SYMPOSIUM: CONFRONTING BARRIERS TO THE COURTROOM FOR ANIMAL ADVOCATES (.pdf file - 124.76 KB)
Sponsored by the Student Animal Legal Defense Fund of New York University School of Law
On April 14, 2006, the Student Animal Legal Defense Fund of New York University School of Law hosted a symposium on how to overcome some common courtroom barriers faced by animal advocates. Panelists discussed cultural and legal transitions, legal standing for nonhuman animals, and potential causes of action. Symposium participants included prominent attorneys, authors, philosophers, and professors specializing in the field of animal protection law. The following articles have been adapted from transcripts of the symposium.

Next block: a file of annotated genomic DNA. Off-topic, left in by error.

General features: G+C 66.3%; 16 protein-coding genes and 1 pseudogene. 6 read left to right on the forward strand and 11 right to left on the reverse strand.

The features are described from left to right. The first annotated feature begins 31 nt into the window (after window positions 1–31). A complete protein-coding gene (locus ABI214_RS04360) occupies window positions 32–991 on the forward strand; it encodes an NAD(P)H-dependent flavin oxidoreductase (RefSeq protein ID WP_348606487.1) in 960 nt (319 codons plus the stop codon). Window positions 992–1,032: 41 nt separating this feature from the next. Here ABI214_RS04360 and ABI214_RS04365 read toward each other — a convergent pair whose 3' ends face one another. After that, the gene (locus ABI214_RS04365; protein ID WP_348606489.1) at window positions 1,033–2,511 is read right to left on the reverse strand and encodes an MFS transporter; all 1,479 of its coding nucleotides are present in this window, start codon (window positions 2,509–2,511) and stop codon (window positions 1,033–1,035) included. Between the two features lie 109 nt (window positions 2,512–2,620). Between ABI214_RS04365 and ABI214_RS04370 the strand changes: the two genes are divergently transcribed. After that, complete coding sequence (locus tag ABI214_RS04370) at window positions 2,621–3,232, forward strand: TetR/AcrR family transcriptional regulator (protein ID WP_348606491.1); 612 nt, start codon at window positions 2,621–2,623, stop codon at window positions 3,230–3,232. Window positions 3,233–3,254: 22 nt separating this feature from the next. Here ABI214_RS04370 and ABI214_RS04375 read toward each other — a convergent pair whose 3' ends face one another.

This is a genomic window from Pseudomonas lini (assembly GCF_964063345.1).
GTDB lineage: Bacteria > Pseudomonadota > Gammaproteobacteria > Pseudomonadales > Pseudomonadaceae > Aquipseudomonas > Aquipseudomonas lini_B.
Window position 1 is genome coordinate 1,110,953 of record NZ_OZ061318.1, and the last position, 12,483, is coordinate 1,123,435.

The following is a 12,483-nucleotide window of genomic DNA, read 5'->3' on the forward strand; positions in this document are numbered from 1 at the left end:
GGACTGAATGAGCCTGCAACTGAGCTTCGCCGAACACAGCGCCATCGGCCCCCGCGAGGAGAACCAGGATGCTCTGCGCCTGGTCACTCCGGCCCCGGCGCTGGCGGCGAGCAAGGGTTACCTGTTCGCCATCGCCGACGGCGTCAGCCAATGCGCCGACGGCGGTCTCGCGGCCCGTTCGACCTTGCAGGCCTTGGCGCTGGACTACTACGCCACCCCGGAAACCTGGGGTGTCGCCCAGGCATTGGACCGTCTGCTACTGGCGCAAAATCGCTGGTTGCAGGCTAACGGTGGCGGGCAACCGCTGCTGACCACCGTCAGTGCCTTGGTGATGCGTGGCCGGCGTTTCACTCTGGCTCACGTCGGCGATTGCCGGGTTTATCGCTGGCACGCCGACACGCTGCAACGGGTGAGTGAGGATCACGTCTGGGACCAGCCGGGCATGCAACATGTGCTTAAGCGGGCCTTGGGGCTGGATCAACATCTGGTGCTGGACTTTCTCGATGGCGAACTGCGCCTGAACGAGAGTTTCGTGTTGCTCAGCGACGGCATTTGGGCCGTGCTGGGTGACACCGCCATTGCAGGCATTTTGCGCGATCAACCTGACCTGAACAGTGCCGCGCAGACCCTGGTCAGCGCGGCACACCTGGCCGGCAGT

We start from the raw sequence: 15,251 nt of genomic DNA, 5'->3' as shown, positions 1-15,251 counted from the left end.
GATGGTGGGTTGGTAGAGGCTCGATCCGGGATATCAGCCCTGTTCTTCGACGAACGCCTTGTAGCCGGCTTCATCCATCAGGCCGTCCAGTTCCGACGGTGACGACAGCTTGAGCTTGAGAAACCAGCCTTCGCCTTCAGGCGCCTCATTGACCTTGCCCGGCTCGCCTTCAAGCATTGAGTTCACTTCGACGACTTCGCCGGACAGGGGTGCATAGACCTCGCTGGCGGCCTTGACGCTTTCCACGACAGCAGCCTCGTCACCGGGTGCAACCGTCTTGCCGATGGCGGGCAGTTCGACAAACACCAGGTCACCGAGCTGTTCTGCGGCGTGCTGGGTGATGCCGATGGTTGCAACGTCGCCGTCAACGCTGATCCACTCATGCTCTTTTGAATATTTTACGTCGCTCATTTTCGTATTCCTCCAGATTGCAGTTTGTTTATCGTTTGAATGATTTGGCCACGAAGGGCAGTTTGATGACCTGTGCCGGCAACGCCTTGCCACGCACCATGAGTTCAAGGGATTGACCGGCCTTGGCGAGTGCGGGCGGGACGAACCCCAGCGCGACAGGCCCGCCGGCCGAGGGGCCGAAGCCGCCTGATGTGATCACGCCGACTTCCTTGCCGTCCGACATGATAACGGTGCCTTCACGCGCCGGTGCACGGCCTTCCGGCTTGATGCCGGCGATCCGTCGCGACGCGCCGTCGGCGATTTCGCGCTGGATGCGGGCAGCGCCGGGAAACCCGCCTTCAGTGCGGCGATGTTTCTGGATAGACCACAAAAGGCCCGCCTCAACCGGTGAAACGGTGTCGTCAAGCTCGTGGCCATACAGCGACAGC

LEGAL STANDING FOR ANIMALS AND ADVOCATES
PANELISTS: David Cassuto, Jonathan Lovvorn, and
MODERATOR: Joyce Tischler
For animal advocates, one of the most significant barriers to the courtroom is standing. In order to litigate on behalf of an animalís interests in federal court, the advocate must first establish standing by meeting three requirements: (1) the plaintiff must have suffered an injury in fact, (2) the injury must be causally connected to the act about which the plaintiff is complaining, and (3) the court must be able to redress the injury. When it comes to non-human animals, how does an advocate demonstrate an injury to establish standing? In this panel, experts in animal litigation discuss the concept of establishing legal standing for animals and animal advocates; the panelistsí own experiences, including specific cases and creative methods used; and the future of legal standing for animals.